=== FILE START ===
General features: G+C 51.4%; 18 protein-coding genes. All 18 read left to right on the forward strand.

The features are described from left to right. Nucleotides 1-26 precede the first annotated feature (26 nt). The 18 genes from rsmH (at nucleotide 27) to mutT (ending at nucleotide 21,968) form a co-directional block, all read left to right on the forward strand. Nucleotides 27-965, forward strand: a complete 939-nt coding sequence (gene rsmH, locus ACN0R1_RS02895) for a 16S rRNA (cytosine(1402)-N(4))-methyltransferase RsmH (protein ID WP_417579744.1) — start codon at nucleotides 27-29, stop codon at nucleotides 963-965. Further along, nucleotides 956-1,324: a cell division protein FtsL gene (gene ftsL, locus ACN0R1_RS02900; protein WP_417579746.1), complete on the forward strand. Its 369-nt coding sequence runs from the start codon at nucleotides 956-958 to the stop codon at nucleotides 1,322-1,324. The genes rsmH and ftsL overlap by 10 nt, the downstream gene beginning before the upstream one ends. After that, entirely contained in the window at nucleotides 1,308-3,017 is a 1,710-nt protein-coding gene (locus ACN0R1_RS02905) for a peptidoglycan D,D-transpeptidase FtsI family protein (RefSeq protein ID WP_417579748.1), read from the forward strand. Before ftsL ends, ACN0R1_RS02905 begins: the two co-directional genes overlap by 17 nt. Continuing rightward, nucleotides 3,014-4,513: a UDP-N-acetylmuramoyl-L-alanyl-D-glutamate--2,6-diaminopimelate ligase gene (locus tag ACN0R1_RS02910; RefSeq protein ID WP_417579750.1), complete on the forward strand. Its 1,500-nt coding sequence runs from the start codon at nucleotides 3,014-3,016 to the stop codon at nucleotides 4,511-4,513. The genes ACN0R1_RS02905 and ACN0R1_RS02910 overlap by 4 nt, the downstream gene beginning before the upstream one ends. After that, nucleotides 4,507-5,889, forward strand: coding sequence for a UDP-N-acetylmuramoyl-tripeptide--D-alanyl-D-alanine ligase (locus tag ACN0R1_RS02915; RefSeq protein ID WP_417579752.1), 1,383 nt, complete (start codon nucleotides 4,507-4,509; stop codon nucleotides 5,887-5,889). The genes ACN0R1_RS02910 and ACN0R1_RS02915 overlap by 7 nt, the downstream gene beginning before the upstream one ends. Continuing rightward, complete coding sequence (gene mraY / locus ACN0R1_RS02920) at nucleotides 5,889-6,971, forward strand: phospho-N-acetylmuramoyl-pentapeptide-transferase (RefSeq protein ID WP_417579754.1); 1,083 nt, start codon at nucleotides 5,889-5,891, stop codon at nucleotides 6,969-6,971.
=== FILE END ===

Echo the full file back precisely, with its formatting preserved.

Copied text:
General features: G+C 51.4%; 18 protein-coding genes. All 18 read left to right on the forward strand.

The features are described from left to right. Nucleotides 1-26 precede the first annotated feature (26 nt). The 18 genes from rsmH (at nucleotide 27) to mutT (ending at nucleotide 21,968) form a co-directional block, all read left to right on the forward strand. Nucleotides 27-965, forward strand: a complete 939-nt coding sequence (gene rsmH, locus ACN0R1_RS02895) for a 16S rRNA (cytosine(1402)-N(4))-methyltransferase RsmH (protein ID WP_417579744.1) — start codon at nucleotides 27-29, stop codon at nucleotides 963-965. Further along, nucleotides 956-1,324: a cell division protein FtsL gene (gene ftsL, locus ACN0R1_RS02900; protein WP_417579746.1), complete on the forward strand. Its 369-nt coding sequence runs from the start codon at nucleotides 956-958 to the stop codon at nucleotides 1,322-1,324. The genes rsmH and ftsL overlap by 10 nt, the downstream gene beginning before the upstream one ends. After that, entirely contained in the window at nucleotides 1,308-3,017 is a 1,710-nt protein-coding gene (locus ACN0R1_RS02905) for a peptidoglycan D,D-transpeptidase FtsI family protein (RefSeq protein ID WP_417579748.1), read from the forward strand. Before ftsL ends, ACN0R1_RS02905 begins: the two co-directional genes overlap by 17 nt. Continuing rightward, nucleotides 3,014-4,513: a UDP-N-acetylmuramoyl-L-alanyl-D-glutamate--2,6-diaminopimelate ligase gene (locus tag ACN0R1_RS02910; RefSeq protein ID WP_417579750.1), complete on the forward strand. Its 1,500-nt coding sequence runs from the start codon at nucleotides 3,014-3,016 to the stop codon at nucleotides 4,511-4,513. The genes ACN0R1_RS02905 and ACN0R1_RS02910 overlap by 4 nt, the downstream gene beginning before the upstream one ends. After that, nucleotides 4,507-5,889, forward strand: coding sequence for a UDP-N-acetylmuramoyl-tripeptide--D-alanyl-D-alanine ligase (locus tag ACN0R1_RS02915; RefSeq protein ID WP_417579752.1), 1,383 nt, complete (start codon nucleotides 4,507-4,509; stop codon nucleotides 5,887-5,889). The genes ACN0R1_RS02910 and ACN0R1_RS02915 overlap by 7 nt, the downstream gene beginning before the upstream one ends. Continuing rightward, complete coding sequence (gene mraY / locus ACN0R1_RS02920) at nucleotides 5,889-6,971, forward strand: phospho-N-acetylmuramoyl-pentapeptide-transferase (RefSeq protein ID WP_417579754.1); 1,083 nt, start codon at nucleotides 5,889-5,891, stop codon at nucleotides 6,969-6,971.